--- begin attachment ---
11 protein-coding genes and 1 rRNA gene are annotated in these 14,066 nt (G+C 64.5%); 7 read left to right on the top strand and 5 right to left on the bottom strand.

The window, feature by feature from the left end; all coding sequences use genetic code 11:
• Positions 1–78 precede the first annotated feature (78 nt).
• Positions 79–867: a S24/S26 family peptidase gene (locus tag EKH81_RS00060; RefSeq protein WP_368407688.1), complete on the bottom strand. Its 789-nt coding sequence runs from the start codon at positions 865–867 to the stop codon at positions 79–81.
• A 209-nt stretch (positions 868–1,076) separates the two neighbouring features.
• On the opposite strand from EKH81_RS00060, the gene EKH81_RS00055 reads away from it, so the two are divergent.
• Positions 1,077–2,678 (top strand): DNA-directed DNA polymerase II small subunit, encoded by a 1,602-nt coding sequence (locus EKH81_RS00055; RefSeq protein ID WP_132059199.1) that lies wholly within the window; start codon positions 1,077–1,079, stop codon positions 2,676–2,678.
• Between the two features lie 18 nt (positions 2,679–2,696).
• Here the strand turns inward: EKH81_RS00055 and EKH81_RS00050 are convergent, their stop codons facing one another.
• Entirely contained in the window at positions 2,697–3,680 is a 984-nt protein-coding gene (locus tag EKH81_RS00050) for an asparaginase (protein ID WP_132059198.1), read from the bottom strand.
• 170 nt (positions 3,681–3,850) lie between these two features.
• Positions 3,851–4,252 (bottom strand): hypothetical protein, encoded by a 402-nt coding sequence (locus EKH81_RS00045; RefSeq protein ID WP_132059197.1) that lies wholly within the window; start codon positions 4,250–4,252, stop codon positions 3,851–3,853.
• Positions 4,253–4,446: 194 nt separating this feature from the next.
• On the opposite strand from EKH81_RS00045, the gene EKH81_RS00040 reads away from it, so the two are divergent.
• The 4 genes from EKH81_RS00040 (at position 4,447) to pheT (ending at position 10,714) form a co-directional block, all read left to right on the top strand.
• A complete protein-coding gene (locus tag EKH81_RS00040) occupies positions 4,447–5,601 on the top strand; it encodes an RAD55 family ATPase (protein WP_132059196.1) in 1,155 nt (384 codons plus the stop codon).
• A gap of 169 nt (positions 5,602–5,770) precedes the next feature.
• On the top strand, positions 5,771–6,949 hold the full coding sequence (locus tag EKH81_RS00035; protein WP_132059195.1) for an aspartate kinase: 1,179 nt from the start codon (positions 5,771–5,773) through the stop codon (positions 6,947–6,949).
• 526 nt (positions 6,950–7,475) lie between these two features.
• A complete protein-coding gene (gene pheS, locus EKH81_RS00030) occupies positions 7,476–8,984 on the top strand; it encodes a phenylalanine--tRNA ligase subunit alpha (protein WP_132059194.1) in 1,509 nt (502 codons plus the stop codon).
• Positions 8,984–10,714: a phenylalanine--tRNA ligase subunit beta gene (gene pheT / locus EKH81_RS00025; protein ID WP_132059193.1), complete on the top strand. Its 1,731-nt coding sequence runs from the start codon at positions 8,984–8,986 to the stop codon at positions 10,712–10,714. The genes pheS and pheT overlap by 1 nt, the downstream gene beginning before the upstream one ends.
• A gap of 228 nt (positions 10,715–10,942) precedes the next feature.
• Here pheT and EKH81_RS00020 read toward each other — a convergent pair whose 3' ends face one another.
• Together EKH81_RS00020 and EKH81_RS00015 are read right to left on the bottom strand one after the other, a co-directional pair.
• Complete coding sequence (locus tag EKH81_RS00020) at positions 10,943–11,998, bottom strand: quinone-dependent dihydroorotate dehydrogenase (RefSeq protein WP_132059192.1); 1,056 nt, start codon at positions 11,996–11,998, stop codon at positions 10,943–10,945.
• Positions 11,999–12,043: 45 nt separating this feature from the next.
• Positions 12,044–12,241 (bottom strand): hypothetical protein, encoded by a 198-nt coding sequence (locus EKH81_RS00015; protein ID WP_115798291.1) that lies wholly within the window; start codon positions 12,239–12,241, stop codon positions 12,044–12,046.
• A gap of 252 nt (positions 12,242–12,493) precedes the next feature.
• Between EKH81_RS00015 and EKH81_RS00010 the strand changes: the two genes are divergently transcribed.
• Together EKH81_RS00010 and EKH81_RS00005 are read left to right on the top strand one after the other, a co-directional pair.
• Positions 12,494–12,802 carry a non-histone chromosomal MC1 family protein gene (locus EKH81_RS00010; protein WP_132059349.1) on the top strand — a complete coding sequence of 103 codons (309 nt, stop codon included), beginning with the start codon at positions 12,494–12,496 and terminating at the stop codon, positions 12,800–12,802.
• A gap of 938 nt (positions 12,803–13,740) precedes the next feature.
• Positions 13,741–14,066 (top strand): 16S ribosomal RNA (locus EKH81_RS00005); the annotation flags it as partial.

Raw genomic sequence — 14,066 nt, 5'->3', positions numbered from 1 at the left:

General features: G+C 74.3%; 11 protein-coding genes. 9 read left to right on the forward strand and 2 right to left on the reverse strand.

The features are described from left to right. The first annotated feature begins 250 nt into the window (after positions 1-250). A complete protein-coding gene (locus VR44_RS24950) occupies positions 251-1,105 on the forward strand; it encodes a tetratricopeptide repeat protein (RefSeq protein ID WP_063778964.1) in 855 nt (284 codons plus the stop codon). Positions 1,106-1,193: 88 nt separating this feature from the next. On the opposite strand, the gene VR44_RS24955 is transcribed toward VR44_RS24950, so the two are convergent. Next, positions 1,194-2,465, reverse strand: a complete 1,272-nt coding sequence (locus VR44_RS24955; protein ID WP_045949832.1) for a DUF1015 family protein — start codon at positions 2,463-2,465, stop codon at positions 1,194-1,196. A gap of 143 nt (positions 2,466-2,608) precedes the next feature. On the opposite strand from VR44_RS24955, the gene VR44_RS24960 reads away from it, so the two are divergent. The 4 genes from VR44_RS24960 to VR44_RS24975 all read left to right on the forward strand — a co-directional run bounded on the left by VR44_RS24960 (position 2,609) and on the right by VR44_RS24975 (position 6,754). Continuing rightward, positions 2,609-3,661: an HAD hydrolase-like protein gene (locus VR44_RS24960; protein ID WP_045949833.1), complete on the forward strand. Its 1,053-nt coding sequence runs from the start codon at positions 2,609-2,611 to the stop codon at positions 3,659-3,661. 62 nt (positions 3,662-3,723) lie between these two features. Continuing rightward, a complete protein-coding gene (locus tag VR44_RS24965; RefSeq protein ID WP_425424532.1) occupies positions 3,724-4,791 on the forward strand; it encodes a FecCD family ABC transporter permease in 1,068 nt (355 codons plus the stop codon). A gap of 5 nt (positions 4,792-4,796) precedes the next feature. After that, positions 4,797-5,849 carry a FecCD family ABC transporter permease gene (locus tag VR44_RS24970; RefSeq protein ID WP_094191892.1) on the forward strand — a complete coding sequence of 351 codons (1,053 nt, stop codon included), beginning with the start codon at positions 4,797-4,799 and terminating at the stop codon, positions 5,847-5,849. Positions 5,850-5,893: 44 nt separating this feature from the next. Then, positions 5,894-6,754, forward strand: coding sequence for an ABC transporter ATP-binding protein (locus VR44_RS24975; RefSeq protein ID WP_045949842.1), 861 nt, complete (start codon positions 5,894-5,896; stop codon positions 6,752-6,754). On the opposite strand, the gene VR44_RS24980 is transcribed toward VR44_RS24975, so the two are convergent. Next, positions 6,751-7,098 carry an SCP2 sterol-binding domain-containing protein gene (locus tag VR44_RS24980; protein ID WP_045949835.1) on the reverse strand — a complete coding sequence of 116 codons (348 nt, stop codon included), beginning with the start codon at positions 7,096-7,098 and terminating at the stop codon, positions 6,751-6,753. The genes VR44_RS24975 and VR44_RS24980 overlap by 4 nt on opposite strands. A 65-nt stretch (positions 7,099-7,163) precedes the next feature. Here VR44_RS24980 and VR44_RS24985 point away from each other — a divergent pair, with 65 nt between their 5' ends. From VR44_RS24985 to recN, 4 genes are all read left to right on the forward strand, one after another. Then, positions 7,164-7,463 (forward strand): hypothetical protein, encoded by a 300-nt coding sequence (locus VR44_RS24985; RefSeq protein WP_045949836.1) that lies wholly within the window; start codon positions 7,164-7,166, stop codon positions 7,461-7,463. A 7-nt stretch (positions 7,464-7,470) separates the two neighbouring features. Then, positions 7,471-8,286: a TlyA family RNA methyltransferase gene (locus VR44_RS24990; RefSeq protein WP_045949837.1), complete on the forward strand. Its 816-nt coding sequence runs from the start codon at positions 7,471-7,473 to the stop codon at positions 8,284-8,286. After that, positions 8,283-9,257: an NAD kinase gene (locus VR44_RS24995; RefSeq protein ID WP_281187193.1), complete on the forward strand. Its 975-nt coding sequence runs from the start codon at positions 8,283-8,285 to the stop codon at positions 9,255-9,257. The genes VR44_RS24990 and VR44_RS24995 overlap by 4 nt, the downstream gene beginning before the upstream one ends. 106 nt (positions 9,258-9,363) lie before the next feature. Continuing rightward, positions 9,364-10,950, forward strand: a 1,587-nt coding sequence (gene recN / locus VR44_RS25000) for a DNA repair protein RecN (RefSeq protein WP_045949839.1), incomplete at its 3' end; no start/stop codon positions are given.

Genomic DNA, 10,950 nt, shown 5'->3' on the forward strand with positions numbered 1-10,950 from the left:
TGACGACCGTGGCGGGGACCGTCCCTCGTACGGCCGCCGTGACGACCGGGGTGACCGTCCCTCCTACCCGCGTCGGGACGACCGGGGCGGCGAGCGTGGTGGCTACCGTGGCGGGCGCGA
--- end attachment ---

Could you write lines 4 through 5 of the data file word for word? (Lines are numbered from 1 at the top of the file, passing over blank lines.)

• Positions 79–867: a S24/S26 family peptidase gene (locus tag EKH81_RS00060; RefSeq protein WP_368407688.1), complete on the bottom strand. Its 789-nt coding sequence runs from the start codon at positions 865–867 to the stop codon at positions 79–81.
• A 209-nt stretch (positions 868–1,076) separates the two neighbouring features.